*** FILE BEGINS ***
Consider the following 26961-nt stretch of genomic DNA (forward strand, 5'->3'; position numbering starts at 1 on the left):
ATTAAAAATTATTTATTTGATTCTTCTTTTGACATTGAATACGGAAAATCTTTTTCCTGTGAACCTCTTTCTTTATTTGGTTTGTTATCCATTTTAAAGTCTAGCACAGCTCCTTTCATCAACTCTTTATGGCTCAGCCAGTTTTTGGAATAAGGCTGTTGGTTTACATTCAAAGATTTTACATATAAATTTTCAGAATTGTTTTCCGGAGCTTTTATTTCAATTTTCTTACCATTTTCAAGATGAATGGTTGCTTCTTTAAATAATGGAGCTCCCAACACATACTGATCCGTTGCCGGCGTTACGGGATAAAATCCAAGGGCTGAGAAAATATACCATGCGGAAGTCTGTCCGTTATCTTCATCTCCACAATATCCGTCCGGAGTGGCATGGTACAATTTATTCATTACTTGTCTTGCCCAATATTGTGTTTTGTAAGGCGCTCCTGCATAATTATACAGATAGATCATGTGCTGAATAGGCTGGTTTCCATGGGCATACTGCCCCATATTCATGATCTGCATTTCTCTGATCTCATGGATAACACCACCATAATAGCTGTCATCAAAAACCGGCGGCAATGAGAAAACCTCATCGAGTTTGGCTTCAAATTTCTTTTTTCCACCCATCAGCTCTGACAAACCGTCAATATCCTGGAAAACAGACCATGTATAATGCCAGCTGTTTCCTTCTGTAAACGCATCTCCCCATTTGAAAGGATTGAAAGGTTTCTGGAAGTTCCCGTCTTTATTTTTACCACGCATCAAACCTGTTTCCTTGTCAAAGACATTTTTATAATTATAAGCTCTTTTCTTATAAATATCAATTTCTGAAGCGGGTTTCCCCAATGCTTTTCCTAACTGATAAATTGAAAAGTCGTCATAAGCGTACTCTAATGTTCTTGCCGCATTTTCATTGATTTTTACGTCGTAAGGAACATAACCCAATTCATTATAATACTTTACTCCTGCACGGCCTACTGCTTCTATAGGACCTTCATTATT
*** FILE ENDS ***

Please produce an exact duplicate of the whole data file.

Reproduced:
Consider the following 26961-nt stretch of genomic DNA (forward strand, 5'->3'; position numbering starts at 1 on the left):
ATTAAAAATTATTTATTTGATTCTTCTTTTGACATTGAATACGGAAAATCTTTTTCCTGTGAACCTCTTTCTTTATTTGGTTTGTTATCCATTTTAAAGTCTAGCACAGCTCCTTTCATCAACTCTTTATGGCTCAGCCAGTTTTTGGAATAAGGCTGTTGGTTTACATTCAAAGATTTTACATATAAATTTTCAGAATTGTTTTCCGGAGCTTTTATTTCAATTTTCTTACCATTTTCAAGATGAATGGTTGCTTCTTTAAATAATGGAGCTCCCAACACATACTGATCCGTTGCCGGCGTTACGGGATAAAATCCAAGGGCTGAGAAAATATACCATGCGGAAGTCTGTCCGTTATCTTCATCTCCACAATATCCGTCCGGAGTGGCATGGTACAATTTATTCATTACTTGTCTTGCCCAATATTGTGTTTTGTAAGGCGCTCCTGCATAATTATACAGATAGATCATGTGCTGAATAGGCTGGTTTCCATGGGCATACTGCCCCATATTCATGATCTGCATTTCTCTGATCTCATGGATAACACCACCATAATAGCTGTCATCAAAAACCGGCGGCAATGAGAAAACCTCATCGAGTTTGGCTTCAAATTTCTTTTTTCCACCCATCAGCTCTGACAAACCGTCAATATCCTGGAAAACAGACCATGTATAATGCCAGCTGTTTCCTTCTGTAAACGCATCTCCCCATTTGAAAGGATTGAAAGGTTTCTGGAAGTTCCCGTCTTTATTTTTACCACGCATCAAACCTGTTTCCTTGTCAAAGACATTTTTATAATTATAAGCTCTTTTCTTATAAATATCAATTTCTGAAGCGGGTTTCCCCAATGCTTTTCCTAACTGATAAATTGAAAAGTCGTCATAAGCGTACTCTAATGTTCTTGCCGCATTTTCATTGATTTTTACGTCGTAAGGAACATAACCCAATTCATTATAATACTTTACTCCTGCACGGCCTACTGCTTCTATAGGACCTTCATTATT